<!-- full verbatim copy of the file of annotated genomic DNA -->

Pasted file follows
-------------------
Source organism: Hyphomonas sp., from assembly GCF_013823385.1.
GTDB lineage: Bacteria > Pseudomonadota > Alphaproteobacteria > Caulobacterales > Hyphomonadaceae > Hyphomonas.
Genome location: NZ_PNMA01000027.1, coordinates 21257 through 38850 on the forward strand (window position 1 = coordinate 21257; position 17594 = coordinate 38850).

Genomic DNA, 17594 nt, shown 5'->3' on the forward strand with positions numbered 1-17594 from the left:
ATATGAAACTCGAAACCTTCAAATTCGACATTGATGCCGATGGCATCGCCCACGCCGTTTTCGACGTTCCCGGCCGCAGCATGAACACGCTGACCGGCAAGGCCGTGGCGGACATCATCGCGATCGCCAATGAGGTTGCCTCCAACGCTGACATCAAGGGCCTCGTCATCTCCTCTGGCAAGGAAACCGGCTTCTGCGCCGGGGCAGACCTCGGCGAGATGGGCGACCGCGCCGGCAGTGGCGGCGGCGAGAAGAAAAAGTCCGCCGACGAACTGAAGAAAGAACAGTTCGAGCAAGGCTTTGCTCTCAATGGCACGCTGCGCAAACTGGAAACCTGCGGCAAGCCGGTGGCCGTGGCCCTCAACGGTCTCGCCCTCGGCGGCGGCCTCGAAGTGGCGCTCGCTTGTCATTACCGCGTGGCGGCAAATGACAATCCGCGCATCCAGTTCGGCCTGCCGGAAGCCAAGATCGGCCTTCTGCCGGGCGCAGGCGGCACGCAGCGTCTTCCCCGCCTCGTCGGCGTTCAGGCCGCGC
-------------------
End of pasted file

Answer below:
Source organism: Hyphomonas sp., from assembly GCF_013823385.1.
GTDB lineage: Bacteria > Pseudomonadota > Alphaproteobacteria > Caulobacterales > Hyphomonadaceae > Hyphomonas.
Genome location: NZ_PNMA01000027.1, coordinates 21257 through 38850 on the forward strand (window position 1 = coordinate 21257; position 17594 = coordinate 38850).

Genomic DNA, 17594 nt, shown 5'->3' on the forward strand with positions numbered 1-17594 from the left:
ATATGAAACTCGAAACCTTCAAATTCGACATTGATGCCGATGGCATCGCCCACGCCGTTTTCGACGTTCCCGGCCGCAGCATGAACACGCTGACCGGCAAGGCCGTGGCGGACATCATCGCGATCGCCAATGAGGTTGCCTCCAACGCTGACATCAAGGGCCTCGTCATCTCCTCTGGCAAGGAAACCGGCTTCTGCGCCGGGGCAGACCTCGGCGAGATGGGCGACCGCGCCGGCAGTGGCGGCGGCGAGAAGAAAAAGTCCGCCGACGAACTGAAGAAAGAACAGTTCGAGCAAGGCTTTGCTCTCAATGGCACGCTGCGCAAACTGGAAACCTGCGGCAAGCCGGTGGCCGTGGCCCTCAACGGTCTCGCCCTCGGCGGCGGCCTCGAAGTGGCGCTCGCTTGTCATTACCGCGTGGCGGCAAATGACAATCCGCGCATCCAGTTCGGCCTGCCGGAAGCCAAGATCGGCCTTCTGCCGGGCGCAGGCGGCACGCAGCGTCTTCCCCGCCTCGTCGGCGTTCAGGCCGCGC